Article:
I am uneasy with that because there is no way one person can be everything to you.  This is why I brought up friendships earlier in this post.  I go to different friends for different things.  When I want to drink, talk politics, dance, smoke, and maybe pick up someone, I hang out with Kiki–or when I want to be around a kid.  When I want to eat good food, go to the library, take a walk around the park, or watch MST3K movies (or Depp movies or Potter movies or Batman movies), I chill with Natasha.  Going to a ball game, any ball game where I will eat bad for you (but taste so good) ballpark food?  I hook up with Marie and off we go.  Taiji and shooting the shit about everything from relationships to politics?  That would be Choolie’s department.

I wouldn’t expect to go to a ball game with Natasha or talk politics with Marie.  Taiji and Kiki aren’t a natural match, and I can’t imagine hanging around kids with Choolie, especially since neither of us has any.  I wouldn’t feel bad if Natasha went to a Potter movie without me (well, not much, anyway, as long as she also saw it with me).   I let my friends be who they are, and I am content to see them when I see them.

However, when I am WITH someone, all of a sudden, everything is more serious.  The one serious girlfriend I had taught me how NOT to play mind games since she was so good at them.  She expected me to ask her to go with me every time I went out, even if it was something she didn’t want to do.  She wouldn’t tell me why she was mad at me (I still hate that one), but expected me to KNOW.

All my ex-boyfriends were passive-aggressive, and it nearly drove me batty.  It seems like everything that is good about me magnifies in a relationship as does everything that is bad.

I’ve said it before, but it’s worth repeating.  Ideally, I would like to see someone once or twice a week.  I do not want to cohabitate, and I like sleeping alone.  I like IM’ing better than calling.  I like having the window open during the night and periodically typing to the other person.  I like dancing, going out to eat once in a while, sports, and lots of sex.  The last one can’t be emphasized enough.  I am tired of dating people who don’t want sex as much as I do, but who say they do.

The most important thing, though, is that I’m not strictly monogamous.  However, I’m not a true polyamorous person, either.  I like having a primary partner with the ability to have dalliances outside the main relationship.  It’s not a very popular opinion, however, and I know it’s not easy to navigate an open relationship.  In addition, I also know that I can be by turns irrationally jealousy and positively aloof.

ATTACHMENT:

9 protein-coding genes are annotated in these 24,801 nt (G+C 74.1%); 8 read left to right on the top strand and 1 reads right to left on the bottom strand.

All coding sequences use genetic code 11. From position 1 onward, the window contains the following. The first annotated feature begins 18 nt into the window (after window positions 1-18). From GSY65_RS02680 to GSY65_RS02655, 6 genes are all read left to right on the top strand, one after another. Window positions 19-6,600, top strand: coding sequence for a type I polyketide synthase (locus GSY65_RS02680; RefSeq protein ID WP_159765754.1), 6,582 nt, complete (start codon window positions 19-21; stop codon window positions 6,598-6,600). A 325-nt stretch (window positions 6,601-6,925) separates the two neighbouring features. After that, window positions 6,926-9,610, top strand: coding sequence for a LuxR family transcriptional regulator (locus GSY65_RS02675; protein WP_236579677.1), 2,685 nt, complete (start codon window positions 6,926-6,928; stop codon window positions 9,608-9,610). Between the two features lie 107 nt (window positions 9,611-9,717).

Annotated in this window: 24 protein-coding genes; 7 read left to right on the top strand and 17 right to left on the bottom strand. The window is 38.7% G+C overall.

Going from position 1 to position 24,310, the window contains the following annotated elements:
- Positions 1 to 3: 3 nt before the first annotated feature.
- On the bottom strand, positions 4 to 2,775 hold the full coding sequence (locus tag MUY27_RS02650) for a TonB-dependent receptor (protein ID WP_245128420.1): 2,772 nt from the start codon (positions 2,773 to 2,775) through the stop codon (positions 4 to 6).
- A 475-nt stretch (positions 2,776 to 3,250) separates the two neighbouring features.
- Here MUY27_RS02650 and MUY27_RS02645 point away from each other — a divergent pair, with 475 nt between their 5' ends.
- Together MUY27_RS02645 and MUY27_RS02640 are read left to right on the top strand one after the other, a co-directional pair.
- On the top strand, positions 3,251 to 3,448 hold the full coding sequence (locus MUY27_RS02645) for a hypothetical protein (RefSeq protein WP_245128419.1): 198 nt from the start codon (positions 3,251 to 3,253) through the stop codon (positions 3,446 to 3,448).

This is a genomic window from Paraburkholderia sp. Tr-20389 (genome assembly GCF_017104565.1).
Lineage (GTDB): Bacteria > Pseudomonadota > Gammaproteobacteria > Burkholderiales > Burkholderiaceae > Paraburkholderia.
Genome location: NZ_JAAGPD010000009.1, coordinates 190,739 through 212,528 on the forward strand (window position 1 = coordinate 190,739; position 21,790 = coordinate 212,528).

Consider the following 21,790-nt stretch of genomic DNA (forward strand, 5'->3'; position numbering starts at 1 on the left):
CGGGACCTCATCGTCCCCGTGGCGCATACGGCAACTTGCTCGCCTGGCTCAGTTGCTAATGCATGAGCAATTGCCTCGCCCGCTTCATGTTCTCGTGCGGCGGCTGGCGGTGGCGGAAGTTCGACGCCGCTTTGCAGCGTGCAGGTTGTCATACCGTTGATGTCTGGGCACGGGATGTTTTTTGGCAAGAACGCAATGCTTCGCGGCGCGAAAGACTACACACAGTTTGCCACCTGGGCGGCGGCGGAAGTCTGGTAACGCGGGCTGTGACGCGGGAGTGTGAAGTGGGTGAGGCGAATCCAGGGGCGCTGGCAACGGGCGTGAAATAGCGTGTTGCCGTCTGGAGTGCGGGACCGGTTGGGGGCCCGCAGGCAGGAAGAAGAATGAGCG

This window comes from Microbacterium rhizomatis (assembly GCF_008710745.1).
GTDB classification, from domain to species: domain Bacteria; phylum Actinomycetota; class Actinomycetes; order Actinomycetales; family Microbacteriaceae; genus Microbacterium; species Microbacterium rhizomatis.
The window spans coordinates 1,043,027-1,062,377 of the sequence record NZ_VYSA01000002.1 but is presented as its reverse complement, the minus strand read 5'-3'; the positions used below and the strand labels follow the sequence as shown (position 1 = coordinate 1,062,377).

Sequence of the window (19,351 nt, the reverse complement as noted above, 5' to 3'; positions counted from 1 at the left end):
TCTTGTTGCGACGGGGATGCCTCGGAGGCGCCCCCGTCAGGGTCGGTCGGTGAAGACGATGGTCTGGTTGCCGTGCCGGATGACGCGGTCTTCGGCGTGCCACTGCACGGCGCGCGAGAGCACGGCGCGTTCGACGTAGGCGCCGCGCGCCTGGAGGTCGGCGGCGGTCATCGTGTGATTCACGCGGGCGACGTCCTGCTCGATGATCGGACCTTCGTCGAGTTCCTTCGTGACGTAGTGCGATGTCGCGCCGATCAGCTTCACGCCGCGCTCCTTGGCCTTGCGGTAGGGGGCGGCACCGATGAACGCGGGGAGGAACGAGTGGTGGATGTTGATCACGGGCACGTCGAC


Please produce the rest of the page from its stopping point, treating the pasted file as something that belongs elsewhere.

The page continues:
In other words, I still have shit to figure out about myself before entangling with another.  It makes me glum, though, to realize that what I’m looking for will be very difficult to find.  Sometimes, I wish I could be content living in the mainstream.

15 Responses to Fuck You! No, Fuck You!

  1. It seems like you have a pretty good handle on what you want.

    And if it’s not easy to find that, it’s not easy for anyone to fine what they really want!

    Don’t beat yourself up about it — and don’t be afraid to think that what you want me change over time (or not) and then you’ll just adjust to it.

    (Just my two cents…)

  2. Alex, hah! You said “what you want me”–Freudian slip? But it should be, “what you want, me”.

    No, I know I get too wedded to my own ideas. What I want from a relationship now is light years away from what I wanted when I had my first boyfriend. I have no reason to think it might not change again.

    I know that relationships are not easy, no matter what. I just have to keep reminding myself of that.

  3. My last ten years in a nutshell is this line:
    “In other words, I still have shit to figure out about myself before entangling with another. It makes me glum, though, to realize that what I’m looking for will be very difficult to find.”
    It’s been worth it to have the down time, though I never meant to take ten years off my dating life.
    Maybe you should throw all the fucking rules you have out the window and screw the “woulds and shoulds”. One thing a relationship isn’t is 24/7 WITH another person. Fuck that! I still have MY life and the things I like doing for ME! That can never stop. I’ll never be 100% “we” 24/7. I can be committed to someone but I won’t ever stop existing as me or being myself!

  4. Best not to let yourself think that someday you will magically arrive at a decision about what you definitively want in a relationship — as you grow/change/evolve, so will your wants & needs. Then there’s the quandary of any relationship that you’re in changing as well. Kind of sucks, but there it is.